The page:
Advent, endings, beginnings, and the in-betweens


Advent is my second-favorite liturgical season, right after Lent. Advent emotions are the ones that make the most sense to me. The Jews don’t have a monopoly on longing, expectation, and learning celebration within the sometimes-ugly middle times.The long-awaited Jesus came, and he won. But he didn’t hand us neat easy answers, and he left us with a job to do.

Being in the middle of doing that job (and honestly feeling totally lost most of the time) makes more sense with Advent as context. Because, for starters, it reminds me that I’m not the first person to feel disconnected from the ongoing story of scripture. And because we go over and over the broad Genesis-to-John arc of scripture, I can’t miss the dozens of times when people felt like God wouldn’t follow through, but He did. And His follow-through was better than anything they could have planned or expected.

There’s no cure for existential angst like a little biblical context, in my experience.

Advent brings together the truths we can see played out in the stories of the past with the promises that we are still waiting on. I love singing lyrics that are grounded in the experiences of a group of people that lived centuries ago, like these…

O come, Thou Rod of Jesse, free
Thine own from Satan’s tyranny
From depths of Hell Thy people save
And give them victory o’er the grave
Rejoice! Rejoice! Emmanuel
Shall come to thee, O Israel.

…right next to lyrics that are deeply rooted in what we feel today and will feel at Christ’s return, like these:

Let all mortal flesh keep silence
And with fear and trembling stand
Ponder nothing earthly minded
For with blessing in His hand
Christ our God to earth descendeth
Our full homage to demand.

Rank on rank the host of heaven
Spread their vanguard through the sky
Veil their faces to the Presence
As with ceaseless voice they cry:
Alleluia, Alleluia
Alleluia, Lord Most High!

Today marks the end of Advent. Tomorrow, the celebration we’ve been longing for and building up to will begin. The twelve-day-long Christmastide party will start. (Although, let’s be honest, most of us have been celebrating this whole time and will stop right after New Year’s. Myself probably included.)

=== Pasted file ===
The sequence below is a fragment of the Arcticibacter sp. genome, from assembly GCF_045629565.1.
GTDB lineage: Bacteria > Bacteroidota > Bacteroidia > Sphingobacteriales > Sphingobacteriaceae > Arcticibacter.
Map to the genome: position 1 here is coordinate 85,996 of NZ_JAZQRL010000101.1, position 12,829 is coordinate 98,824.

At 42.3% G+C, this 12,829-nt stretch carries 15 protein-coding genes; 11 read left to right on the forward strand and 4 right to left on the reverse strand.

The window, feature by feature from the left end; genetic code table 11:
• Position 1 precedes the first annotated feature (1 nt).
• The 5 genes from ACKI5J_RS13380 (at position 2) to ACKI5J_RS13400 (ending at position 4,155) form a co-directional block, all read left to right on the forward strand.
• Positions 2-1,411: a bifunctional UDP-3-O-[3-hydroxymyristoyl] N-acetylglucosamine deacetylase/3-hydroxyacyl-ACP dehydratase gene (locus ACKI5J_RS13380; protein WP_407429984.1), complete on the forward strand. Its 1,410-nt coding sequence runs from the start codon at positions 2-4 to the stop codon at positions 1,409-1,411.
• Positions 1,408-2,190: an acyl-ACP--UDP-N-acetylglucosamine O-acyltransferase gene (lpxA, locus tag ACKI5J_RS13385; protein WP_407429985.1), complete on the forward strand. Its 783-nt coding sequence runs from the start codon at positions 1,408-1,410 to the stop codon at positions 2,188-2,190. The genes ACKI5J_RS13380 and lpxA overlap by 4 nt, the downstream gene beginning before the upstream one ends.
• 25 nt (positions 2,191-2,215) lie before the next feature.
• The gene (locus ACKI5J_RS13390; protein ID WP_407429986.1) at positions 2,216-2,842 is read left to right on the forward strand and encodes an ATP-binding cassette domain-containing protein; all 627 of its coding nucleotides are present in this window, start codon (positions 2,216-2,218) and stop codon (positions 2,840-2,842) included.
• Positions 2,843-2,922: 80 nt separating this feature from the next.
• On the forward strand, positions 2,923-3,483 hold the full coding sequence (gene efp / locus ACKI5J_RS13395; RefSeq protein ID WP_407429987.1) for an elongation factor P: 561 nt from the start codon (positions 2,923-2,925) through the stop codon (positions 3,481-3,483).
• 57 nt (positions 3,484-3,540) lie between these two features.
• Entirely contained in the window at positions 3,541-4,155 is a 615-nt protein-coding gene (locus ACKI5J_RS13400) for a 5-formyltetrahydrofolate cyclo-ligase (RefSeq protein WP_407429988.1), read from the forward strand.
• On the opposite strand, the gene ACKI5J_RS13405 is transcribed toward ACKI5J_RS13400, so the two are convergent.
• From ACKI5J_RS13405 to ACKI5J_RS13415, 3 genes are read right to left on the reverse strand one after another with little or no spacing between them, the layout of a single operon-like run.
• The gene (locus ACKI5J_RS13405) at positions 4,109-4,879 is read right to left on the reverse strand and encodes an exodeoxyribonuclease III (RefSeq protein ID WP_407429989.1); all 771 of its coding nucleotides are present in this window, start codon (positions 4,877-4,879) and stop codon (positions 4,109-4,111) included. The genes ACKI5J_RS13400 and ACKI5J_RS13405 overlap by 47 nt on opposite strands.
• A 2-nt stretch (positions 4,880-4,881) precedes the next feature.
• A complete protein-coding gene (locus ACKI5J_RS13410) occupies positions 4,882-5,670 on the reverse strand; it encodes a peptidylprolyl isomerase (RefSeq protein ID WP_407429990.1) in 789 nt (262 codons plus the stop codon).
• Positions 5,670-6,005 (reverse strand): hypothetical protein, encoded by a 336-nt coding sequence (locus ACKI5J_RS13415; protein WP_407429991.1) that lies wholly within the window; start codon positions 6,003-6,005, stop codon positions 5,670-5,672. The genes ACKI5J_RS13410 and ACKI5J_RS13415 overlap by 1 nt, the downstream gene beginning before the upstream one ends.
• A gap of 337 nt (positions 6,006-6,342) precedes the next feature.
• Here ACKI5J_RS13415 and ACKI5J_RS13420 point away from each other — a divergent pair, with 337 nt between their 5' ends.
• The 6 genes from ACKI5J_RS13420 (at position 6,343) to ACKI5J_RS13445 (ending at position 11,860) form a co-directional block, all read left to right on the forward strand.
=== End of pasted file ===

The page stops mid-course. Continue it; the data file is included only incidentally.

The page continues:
I know Christmas is the whole point of Advent. Waiting wouldn’t matter if there wasn’t something at the end – a culmination, and ending. But I’m going to miss Advent tomorrow and the next day and lots of days after. I’m going to feel a little lost again. Straight-celebration liturgy is wonderful, and important, and I love it. But it doesn’t resonate with my heart the way waiting does.

Emmanuel, God-with-us came; Emmanuel, God-with-us is coming again. In the middle times, we get to find ways to live within the tension. Some of those ways are easy, some take work. I’m not sure if I’m quite ready to settle into the celebration side of the liturgy; but I suppose that’s the whole point of having a church calendar that operates separate from my whims. There are a whole host of emotions that can be appropriately directed at our Creator-Redeemer God. The liturgy has words to teach me the ones I don’t know how to feel yet.

Starting tomorrow, I’ll settle into celebration. I will sing Joy to the World with zeal. And, by the grace of God, I’ll be learning how to feel it in the process.


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